Samhain marked the end of summer and the harvest and the beginning of the dark, cold winter. A time of year that was often associated with human death.  This was a period of the year when it was thought the veils between the world that we know and the realm of the dead were in particular thin and easily passed through.  It was a time for divination and honoring the dead. The Druids believed that the Lord of Death gathered all of the spirits of the dead who had been made to enter the bodies of animals as punishment for their sins and redistributed them, on Samhain, the last day of the Celtic year.  On the eve of the Celtic New Year witches and evil spirits were believed to roam the earth playing tricks on humans to mark the season of diminishing light. Spirits could also return on this night to visit their kin and friends during the celebrations should they wish to do so; many customs revolve around the return of spirits. It was a natural thought that the approach of winter should drive the poor, shivering, hungry ghosts from the bare fields and the leafless woodlands to the shelter of the cottage with a familiar fireside.  The Celts thought that the presence of the otherworldly spirits made it easier for the Druids to predict the future. For a people entirely dependent on the ever changing, sometimes violent natural world, these prophecies were an important source of comfort and direction during the long, dark winter.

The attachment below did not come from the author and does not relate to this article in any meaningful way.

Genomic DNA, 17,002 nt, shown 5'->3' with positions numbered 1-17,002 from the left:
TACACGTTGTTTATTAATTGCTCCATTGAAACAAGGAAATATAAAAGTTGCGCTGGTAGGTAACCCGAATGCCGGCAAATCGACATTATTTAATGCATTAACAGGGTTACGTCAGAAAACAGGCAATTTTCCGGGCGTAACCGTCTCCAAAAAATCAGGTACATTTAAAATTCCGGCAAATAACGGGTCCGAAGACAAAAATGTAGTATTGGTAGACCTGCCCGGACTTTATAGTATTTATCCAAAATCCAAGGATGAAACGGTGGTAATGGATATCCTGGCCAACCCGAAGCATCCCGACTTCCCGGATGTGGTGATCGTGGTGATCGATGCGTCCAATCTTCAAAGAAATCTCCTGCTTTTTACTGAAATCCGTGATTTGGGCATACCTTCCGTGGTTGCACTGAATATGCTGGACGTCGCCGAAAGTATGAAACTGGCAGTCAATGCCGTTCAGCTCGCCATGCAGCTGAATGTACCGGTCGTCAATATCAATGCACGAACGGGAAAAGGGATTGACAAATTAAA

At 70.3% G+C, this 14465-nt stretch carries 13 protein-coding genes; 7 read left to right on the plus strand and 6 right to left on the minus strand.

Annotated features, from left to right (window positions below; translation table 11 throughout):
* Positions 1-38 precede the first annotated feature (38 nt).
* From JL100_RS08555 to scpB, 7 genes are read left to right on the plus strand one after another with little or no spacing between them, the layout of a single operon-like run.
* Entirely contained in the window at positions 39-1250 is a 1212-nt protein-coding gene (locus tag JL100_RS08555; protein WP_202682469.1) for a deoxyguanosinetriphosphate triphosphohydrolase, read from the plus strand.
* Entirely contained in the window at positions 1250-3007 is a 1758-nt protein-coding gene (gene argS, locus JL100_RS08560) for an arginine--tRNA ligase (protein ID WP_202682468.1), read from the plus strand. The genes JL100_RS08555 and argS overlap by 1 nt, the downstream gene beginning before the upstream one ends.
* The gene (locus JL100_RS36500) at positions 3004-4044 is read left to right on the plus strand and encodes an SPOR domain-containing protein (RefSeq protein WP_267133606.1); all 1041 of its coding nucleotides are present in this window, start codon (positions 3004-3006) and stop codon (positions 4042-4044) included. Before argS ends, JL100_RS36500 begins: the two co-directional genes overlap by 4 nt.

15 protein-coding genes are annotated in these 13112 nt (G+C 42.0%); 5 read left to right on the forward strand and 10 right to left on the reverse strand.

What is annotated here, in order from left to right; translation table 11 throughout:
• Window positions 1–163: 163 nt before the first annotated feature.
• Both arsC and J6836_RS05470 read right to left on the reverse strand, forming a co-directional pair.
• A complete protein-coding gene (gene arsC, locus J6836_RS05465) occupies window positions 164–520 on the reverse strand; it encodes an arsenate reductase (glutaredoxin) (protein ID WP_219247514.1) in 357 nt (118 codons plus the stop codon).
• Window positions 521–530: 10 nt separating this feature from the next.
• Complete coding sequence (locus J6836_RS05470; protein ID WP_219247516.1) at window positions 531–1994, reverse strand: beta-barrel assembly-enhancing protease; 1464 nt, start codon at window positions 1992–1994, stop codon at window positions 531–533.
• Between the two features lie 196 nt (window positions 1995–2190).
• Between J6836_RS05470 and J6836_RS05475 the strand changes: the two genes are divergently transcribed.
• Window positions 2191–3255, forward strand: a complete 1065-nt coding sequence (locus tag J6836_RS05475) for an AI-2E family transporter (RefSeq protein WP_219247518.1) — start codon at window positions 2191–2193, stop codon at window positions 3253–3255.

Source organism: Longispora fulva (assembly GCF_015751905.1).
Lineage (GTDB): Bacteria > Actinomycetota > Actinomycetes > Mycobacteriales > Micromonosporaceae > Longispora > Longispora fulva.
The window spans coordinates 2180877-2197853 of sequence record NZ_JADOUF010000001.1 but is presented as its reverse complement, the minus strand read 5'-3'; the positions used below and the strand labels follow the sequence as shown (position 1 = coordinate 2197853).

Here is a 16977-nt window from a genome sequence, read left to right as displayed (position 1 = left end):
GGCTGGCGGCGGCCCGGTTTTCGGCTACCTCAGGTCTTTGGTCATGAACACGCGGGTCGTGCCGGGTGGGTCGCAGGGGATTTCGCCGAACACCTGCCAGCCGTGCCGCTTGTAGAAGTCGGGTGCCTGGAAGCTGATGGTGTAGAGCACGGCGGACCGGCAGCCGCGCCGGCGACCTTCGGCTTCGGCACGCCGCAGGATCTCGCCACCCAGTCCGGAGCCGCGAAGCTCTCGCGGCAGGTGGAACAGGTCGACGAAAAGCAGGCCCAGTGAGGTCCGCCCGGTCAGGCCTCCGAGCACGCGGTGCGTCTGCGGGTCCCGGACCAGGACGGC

Burial cairns were opened and the village folk lit torches lining the walls and path out so the dead could safely navigate their way out. Candles were set in windows to guide spirits safely to the house (some say as a guide to Summerland); elemental beacons. Plates of food, sweets, and drink were left outside for the souls of the dead, and apples or pears were buried in the Earth to nourish those who had died but chosen not to rise.  For the Celts this was the "Feast of the Dead" and the "Night of the Wild Hunt." Additional places were laid at the table for dead family so that when they came to visit, they would feel at home and not go hungry. People would dress themselves as one of the roaming spirits to avoid demonic persecution from evil or unfriendly ghosts.

Hallowe'en, the poem by Robert Burns provides a vivid description of many of the customs and rites common to Scotland on the bewitching night.  Under pressure from Kirk elders of the Church of Scotland men were punished by the Kirk for dressing up or taking part in some of the divination rituals, and through time these customs were abandoned and left in a watered-down fashion for today's children to carry on when they dress in costumes while demanding "trick-or-treat."

In early Ireland people gathered at the ritual centers of the tribes for Samhain and the principal feast of the year.  The greatest assembly was the "Feast of Tara," focusing on the royal seat of the High King as the heart of the sacred land, the point of conception of the New Year. In every household hearth-fires were extinguished. All awaited for the Druids to light the new fire of the year, not at Tara but at Tlachtga, a hill twelve miles to the northwest.  It marked the burial place of Tlachtga, the daughter of the great Druid Mogh Ruith who once may have been a goddess in her own right during a former earlier age. At the end of the feasts and celebrations fire brands were lit from the great fire of Tara to rekindle the heath fire of the tribes, as at Beltane. As they received the flame that marked this time of beginnings, people surely felt a sense of kindling of new dreams, projects, and hopes for the year to come.